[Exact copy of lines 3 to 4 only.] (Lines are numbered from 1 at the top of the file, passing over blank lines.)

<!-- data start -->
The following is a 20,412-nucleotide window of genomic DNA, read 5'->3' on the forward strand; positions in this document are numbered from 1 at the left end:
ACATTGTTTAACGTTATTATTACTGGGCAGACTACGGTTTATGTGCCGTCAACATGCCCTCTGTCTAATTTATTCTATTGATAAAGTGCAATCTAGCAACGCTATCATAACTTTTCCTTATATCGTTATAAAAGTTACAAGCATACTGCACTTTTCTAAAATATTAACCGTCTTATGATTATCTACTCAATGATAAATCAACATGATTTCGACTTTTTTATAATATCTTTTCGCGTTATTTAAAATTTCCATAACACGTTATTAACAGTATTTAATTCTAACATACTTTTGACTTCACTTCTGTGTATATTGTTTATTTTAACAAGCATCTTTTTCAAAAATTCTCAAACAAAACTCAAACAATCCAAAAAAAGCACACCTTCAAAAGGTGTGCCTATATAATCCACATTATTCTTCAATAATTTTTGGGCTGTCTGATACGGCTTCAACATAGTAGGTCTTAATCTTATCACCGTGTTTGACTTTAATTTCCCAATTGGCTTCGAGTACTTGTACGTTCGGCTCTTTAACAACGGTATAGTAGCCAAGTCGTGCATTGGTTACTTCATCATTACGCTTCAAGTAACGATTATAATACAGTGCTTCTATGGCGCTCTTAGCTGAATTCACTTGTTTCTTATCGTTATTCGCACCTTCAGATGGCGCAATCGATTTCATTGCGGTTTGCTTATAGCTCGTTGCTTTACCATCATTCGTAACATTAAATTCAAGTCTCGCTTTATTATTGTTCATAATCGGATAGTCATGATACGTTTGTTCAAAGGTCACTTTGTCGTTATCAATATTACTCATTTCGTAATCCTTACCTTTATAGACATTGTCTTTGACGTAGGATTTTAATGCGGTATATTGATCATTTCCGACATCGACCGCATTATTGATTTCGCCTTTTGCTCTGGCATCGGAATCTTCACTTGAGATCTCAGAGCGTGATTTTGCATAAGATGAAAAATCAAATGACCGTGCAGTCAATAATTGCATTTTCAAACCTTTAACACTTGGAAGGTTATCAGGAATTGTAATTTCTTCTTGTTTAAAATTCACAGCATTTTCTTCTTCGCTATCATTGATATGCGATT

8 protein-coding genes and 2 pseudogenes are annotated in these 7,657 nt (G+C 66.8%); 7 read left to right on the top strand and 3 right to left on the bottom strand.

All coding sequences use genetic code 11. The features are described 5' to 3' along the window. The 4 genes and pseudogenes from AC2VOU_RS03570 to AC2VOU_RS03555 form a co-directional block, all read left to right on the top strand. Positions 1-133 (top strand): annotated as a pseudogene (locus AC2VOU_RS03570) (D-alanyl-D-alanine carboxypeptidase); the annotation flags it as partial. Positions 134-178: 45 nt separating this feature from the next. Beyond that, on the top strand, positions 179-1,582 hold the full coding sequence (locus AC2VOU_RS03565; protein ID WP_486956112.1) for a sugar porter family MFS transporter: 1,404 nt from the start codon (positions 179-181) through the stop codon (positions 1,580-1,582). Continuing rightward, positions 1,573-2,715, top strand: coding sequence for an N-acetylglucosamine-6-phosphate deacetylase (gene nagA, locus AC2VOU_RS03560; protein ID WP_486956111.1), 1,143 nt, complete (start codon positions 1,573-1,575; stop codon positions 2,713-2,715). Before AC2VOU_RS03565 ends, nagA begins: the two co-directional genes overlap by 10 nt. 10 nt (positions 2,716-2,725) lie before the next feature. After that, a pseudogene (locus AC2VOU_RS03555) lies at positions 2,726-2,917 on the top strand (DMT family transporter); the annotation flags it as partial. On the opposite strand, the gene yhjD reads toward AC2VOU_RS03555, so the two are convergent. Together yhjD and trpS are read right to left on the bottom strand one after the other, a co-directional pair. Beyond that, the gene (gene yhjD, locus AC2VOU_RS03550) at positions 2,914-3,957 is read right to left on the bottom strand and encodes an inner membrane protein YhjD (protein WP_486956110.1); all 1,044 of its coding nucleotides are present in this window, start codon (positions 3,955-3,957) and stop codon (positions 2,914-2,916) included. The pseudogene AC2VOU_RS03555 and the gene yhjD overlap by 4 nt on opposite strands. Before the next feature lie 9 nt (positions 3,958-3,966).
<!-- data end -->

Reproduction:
8 protein-coding genes and 2 pseudogenes are annotated in these 7,657 nt (G+C 66.8%); 7 read left to right on the top strand and 3 right to left on the bottom strand.

All coding sequences use genetic code 11. The features are described 5' to 3' along the window. The 4 genes and pseudogenes from AC2VOU_RS03570 to AC2VOU_RS03555 form a co-directional block, all read left to right on the top strand. Positions 1-133 (top strand): annotated as a pseudogene (locus AC2VOU_RS03570) (D-alanyl-D-alanine carboxypeptidase); the annotation flags it as partial. Positions 134-178: 45 nt separating this feature from the next. Beyond that, on the top strand, positions 179-1,582 hold the full coding sequence (locus AC2VOU_RS03565; protein ID WP_486956112.1) for a sugar porter family MFS transporter: 1,404 nt from the start codon (positions 179-181) through the stop codon (positions 1,580-1,582). Continuing rightward, positions 1,573-2,715, top strand: coding sequence for an N-acetylglucosamine-6-phosphate deacetylase (gene nagA, locus AC2VOU_RS03560; protein ID WP_486956111.1), 1,143 nt, complete (start codon positions 1,573-1,575; stop codon positions 2,713-2,715). Before AC2VOU_RS03565 ends, nagA begins: the two co-directional genes overlap by 10 nt. 10 nt (positions 2,716-2,725) lie before the next feature. After that, a pseudogene (locus AC2VOU_RS03555) lies at positions 2,726-2,917 on the top strand (DMT family transporter); the annotation flags it as partial. On the opposite strand, the gene yhjD reads toward AC2VOU_RS03555, so the two are convergent. Together yhjD and trpS are read right to left on the bottom strand one after the other, a co-directional pair. Beyond that, the gene (gene yhjD, locus AC2VOU_RS03550) at positions 2,914-3,957 is read right to left on the bottom strand and encodes an inner membrane protein YhjD (protein WP_486956110.1); all 1,044 of its coding nucleotides are present in this window, start codon (positions 3,955-3,957) and stop codon (positions 2,914-2,916) included. The pseudogene AC2VOU_RS03555 and the gene yhjD overlap by 4 nt on opposite strands. Before the next feature lie 9 nt (positions 3,958-3,966).